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FATMA 75 + North African Food with Africa in Motion
January 18, 2019 @ 6:30 pm - 9:00 pm£8
Join us for food and a screening of FATMA 75, a groundbreaking 1975 feminist documentary by Tunisian filmmaker Selma Baccar!
FATMA 75 directed by Selma Baccar, Tunisia 1976 (60 min).
TICKETS are sold on a sliding scale – £0-8, pay what you can. Get them here: https://www.eventbrite.com/e/film-screening-fatma-75-north-african-food-tickets-53949566606 Here is our rough guide to help you decide what you can afford to pay: https://femspectives.com/ticketing-information/
Banned by the government that funded it, Fatma 75 was the first non-fiction film by a woman from Tunisia and was only screened once before being buried by censors.
Until recently, FATMA 75 was lost to Scottish audiences. But in 2017, Africa in Motion (AiM) film festival restored a number of Lost African Classics, added new English subtitles and brought films from the African continent back to Scottish audiences. FATMA 75 was one of them, but it never screened in Glasgow.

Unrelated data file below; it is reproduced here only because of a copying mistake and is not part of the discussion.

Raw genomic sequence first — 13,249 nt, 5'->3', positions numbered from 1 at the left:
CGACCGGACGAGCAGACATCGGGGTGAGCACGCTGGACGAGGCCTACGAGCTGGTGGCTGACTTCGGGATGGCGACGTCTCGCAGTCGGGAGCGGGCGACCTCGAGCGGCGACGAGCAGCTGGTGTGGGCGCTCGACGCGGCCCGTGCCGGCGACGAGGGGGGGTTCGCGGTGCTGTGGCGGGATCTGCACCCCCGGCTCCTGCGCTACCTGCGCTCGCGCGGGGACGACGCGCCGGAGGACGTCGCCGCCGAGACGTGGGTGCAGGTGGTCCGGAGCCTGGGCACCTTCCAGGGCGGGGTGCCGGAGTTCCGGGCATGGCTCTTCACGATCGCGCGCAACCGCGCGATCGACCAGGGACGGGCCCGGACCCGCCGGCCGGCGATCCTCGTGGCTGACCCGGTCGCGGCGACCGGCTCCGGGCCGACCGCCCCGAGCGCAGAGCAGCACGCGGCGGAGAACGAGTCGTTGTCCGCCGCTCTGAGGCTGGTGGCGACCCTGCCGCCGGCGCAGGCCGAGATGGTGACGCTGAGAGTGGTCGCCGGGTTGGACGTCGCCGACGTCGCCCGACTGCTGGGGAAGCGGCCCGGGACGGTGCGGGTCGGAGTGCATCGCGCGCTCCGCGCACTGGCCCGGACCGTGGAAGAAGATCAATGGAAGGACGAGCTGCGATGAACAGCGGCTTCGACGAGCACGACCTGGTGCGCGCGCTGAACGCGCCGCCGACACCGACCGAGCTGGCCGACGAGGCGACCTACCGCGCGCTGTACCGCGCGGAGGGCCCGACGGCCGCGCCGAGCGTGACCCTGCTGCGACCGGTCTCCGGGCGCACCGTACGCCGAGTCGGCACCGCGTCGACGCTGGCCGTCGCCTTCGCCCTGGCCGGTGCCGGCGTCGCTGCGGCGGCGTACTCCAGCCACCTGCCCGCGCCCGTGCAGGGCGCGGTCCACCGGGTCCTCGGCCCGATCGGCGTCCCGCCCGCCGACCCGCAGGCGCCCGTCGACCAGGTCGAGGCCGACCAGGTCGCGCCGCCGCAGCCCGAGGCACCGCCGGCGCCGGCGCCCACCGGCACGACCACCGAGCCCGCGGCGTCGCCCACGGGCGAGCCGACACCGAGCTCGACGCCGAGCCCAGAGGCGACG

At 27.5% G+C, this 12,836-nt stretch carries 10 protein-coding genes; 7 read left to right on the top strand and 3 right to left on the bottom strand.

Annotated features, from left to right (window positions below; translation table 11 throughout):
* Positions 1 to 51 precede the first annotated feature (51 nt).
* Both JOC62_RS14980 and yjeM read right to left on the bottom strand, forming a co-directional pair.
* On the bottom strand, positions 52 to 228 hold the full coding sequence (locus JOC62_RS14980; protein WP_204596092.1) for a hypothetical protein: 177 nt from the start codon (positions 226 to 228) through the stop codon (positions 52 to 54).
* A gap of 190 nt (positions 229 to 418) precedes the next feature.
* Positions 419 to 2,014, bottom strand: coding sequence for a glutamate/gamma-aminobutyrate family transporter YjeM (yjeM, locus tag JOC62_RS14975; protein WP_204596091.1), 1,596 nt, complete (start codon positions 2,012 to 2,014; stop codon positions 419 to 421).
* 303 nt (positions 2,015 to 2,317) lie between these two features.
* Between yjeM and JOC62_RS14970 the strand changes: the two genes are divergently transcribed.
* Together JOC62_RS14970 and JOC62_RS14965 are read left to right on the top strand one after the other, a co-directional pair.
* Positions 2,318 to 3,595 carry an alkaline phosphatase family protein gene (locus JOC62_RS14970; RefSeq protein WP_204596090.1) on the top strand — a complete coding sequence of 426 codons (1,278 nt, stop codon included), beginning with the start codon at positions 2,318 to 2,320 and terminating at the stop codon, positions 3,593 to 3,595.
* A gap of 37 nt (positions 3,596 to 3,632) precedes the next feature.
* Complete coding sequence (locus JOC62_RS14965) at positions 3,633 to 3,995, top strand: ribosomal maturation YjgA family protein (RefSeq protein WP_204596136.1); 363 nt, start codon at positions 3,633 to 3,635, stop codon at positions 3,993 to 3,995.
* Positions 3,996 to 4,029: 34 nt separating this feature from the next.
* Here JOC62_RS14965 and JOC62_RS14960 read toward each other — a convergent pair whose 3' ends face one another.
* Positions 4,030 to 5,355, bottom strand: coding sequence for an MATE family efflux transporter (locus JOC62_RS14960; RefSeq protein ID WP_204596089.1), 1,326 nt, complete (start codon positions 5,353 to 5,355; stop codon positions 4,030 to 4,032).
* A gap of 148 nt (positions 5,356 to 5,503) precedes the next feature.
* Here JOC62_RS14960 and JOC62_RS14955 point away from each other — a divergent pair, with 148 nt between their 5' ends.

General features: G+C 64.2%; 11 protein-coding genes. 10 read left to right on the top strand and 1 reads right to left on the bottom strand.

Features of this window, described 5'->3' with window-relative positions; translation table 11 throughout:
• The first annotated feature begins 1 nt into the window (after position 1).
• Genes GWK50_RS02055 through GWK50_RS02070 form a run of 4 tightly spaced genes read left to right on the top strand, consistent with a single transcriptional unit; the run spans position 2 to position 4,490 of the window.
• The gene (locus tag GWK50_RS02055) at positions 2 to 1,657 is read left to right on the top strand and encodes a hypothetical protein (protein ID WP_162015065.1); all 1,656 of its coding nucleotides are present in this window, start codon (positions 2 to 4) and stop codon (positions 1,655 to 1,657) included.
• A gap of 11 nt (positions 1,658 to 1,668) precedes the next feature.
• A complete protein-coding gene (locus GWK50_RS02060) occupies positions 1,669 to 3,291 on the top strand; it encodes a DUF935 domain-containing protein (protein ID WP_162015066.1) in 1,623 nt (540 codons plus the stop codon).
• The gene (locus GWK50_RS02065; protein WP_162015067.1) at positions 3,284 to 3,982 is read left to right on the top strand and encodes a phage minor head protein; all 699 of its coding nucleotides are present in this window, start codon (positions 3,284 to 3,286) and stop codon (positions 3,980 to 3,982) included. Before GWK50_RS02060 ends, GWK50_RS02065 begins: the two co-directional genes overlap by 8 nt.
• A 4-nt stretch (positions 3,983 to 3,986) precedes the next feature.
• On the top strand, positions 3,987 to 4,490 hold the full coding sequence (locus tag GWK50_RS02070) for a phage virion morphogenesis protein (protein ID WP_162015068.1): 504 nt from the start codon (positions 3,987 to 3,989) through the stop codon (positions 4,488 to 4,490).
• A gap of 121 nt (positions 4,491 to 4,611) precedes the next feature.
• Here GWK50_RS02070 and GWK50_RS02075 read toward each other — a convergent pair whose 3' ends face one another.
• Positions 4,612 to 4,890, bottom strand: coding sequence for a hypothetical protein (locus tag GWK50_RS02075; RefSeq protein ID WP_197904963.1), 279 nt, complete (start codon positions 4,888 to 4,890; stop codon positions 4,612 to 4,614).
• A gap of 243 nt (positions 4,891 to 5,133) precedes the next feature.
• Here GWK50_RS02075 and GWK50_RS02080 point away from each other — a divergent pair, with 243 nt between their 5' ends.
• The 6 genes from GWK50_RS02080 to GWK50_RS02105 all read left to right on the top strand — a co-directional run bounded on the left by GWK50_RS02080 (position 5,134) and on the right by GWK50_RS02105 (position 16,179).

The film is a pioneer of feminist filmmaking. Shot at a critical moment in time for women’s rights in Tunisia in 1975, it tells the story of women’s roles in Tunisian society from ancient history to the UN International Women’s Year in 1975.
Director Selma Baccar is a pioneer of Tunisian cinema and television who studied at the French Institute of Cinema. She also sat on the Assemblée Constituante that rewrote the Tunisian constitution in 2011 to include changes that were heralded by the UN as ‘a breakthrough for women’s rights’. Fatma 75 offers a fascinating insight into where her extraordinary career began.
This evening at MILK Cafe will include a screening of FATMA 75, delicious North African food* and the opportunity to discuss the feminist themes of the film in an inclusive and relaxed way after the screening.
*Food is included in the ticket!
Supported by Film Hub Scotland, part of the BFI’s Film Audience Network, and funded by Creative Scotland and Lottery funding from the BFI.
The screening also made possible by the Africa’s Lost Classics (ALC) project. ALC is organised by the Africa in Motion Film Festival and supported by the Arts and Humanities Research Council and the University of Glasgow in the UK.